In short, I believe being out of stock frequently was a symptom, not a cause of, their current financial woes. Not having the capital to pay for the gear and clothing with their manufacturers I suspect had an effect on their supply chain a wee bit. Owing 1.3 million to one manufacturer is perhaps not good for the supply chain…. And how did they get low on cash? See the reasons I stated earlier. Just supposition, but I think my reasoning is pretty solid: If people aren’t into the product enough to meet your expenses, does not matter how much product you have to sell.
Chapter 11 is not necessarily a fatal blow. They may able to restructure or perhaps even be acquired by a larger entity that may give GoLite some needed capital to help regain its focus.
If GoLite can rediscover an earlier ideal of “champagne gear at beer prices“, (as opposed to “good white wine at expensive craft beer prices” 😉 ) with perhaps some good innovations, they may regain their footing.
GoLite had some wonderful gear and while they not have been as innovative as smaller and leaner companies, some of their gear and clothing was a great place to start for many people. A way to go lighter without breaking the wallet and having to make sacrifices in comfort and safety.
We’ll see what happens in the months ahead.
With a bit of luck and a renewed focus, perhaps GoLite can further contribute to going lighter for the general public.
If not, they may join the ranks Alp Sports, Frost Line, and other gear companies that were influential but are no longer here.
No matter what happens, GoLite is a company that signaled the coming of age of the lightweight backpacking movement. A pioneer in many ways. From garages and basements for manufacturing and orders via websites to having the gear sold by REIs and other mainstream sellers. Lightweight gear became accepted and, dare I say it, even fashionable because of GoLite in part.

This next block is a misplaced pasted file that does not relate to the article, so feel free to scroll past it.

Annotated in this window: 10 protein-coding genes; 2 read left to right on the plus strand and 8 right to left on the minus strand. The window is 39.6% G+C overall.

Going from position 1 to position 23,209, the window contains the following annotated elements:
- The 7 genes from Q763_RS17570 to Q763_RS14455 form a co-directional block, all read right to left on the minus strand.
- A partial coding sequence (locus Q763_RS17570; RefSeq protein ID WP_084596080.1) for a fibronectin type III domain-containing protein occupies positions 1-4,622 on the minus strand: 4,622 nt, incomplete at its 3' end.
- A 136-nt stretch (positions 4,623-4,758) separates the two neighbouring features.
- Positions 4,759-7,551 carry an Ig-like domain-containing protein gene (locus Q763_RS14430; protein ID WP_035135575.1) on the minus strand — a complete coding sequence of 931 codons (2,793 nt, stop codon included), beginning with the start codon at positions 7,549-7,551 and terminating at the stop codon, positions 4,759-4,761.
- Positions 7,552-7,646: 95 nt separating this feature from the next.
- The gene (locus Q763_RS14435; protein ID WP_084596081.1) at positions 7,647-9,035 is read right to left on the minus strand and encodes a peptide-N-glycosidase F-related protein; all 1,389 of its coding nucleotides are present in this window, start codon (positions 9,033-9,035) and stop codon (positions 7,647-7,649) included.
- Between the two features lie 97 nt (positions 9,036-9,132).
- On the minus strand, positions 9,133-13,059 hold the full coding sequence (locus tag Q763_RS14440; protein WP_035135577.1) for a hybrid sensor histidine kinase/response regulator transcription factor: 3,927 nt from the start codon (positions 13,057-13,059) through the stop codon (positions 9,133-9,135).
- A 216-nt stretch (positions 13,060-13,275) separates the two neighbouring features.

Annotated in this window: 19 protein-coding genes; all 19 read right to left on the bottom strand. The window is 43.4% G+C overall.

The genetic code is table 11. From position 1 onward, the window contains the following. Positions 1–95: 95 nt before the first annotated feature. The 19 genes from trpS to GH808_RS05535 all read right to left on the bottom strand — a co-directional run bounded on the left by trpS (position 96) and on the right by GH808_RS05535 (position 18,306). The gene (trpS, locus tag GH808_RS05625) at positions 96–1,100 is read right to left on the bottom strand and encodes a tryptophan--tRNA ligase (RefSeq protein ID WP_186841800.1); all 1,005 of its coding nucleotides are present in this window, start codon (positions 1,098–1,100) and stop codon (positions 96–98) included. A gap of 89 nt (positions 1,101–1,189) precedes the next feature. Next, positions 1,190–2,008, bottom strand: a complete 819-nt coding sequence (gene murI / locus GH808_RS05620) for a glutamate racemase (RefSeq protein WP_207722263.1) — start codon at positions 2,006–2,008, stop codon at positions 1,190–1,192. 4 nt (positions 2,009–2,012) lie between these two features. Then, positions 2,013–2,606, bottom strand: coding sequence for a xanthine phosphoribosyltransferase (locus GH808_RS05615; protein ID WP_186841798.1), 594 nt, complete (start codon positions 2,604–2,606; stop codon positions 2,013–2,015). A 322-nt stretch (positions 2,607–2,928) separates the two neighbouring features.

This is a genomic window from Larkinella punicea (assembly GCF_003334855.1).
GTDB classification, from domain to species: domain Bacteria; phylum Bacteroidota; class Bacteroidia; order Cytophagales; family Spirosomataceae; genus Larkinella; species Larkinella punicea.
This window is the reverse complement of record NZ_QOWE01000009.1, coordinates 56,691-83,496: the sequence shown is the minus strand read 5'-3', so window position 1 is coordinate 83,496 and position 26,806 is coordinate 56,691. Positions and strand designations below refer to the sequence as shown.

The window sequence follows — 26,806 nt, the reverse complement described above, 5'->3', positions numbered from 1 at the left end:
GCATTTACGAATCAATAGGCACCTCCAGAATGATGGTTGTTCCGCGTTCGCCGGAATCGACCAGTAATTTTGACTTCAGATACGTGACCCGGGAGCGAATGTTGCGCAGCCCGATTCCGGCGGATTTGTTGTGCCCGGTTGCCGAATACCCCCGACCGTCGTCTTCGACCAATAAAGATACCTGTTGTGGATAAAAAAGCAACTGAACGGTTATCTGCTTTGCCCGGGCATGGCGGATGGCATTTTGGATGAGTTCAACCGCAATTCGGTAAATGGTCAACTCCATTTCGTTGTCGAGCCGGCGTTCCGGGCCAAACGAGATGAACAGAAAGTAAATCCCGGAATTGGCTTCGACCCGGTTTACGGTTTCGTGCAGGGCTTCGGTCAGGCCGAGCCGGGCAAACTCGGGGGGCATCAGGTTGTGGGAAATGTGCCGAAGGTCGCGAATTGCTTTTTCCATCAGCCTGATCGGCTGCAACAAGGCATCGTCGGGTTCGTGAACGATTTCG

Good luck to GoLite where ever their next steps may take them.
UPDATE 10/27 – Looks like GoLite is liquidating their assets after all..unless another buyer can be found. Seems like no one is interested in the GoLite name at this point.
UPDATE 11/14 – The carcass is now being picked clean. The company is now having an official “going out of business” sale. RIP. Just beware of the so-called sale prices (from Reddit). :O
I called this one back in 2010 (http://www.brettonstuff.com/index.php/backpacking/what-is-golite-thinking/) seemed obvious at the time. Didn’t expect it to end up in Chapter-11 though.
PMags……interesting blog. My wife managed an outdoor company that I believe suffered from what GoLite does. The owner refused to listen to her cure. That is, reduce what you offer in your lines to the stuff truly in demand and/or unique to the market……and charge appropriately for it. Low price points are great for consumers, but if the product is the best, people will pay. I know…..it is a fine line. You are spot on, though……they lost focus. Hopefully they can refocus on the good stuff like the Jam and get out of the teeshirt business that others do so… Read more »
You mention Alp Sports, I got a pair of there gaiters and still use them occasionally, but every time I tried to get some Go-Lite gear, I found it to difficult to purchase from Australia, payment was the barrier, the didn’t have a PayPal option, think of the world market they missed because they weren’t focused, Montbell have the same problem.
Any thoughts on the recently announced mytrailco.com and the DPO?
Based on the marketing talk, sounds more of the same. Maybe if they eliminate the brick and mortar tar stores, they might do better. Personally, I would be gun shy to invest.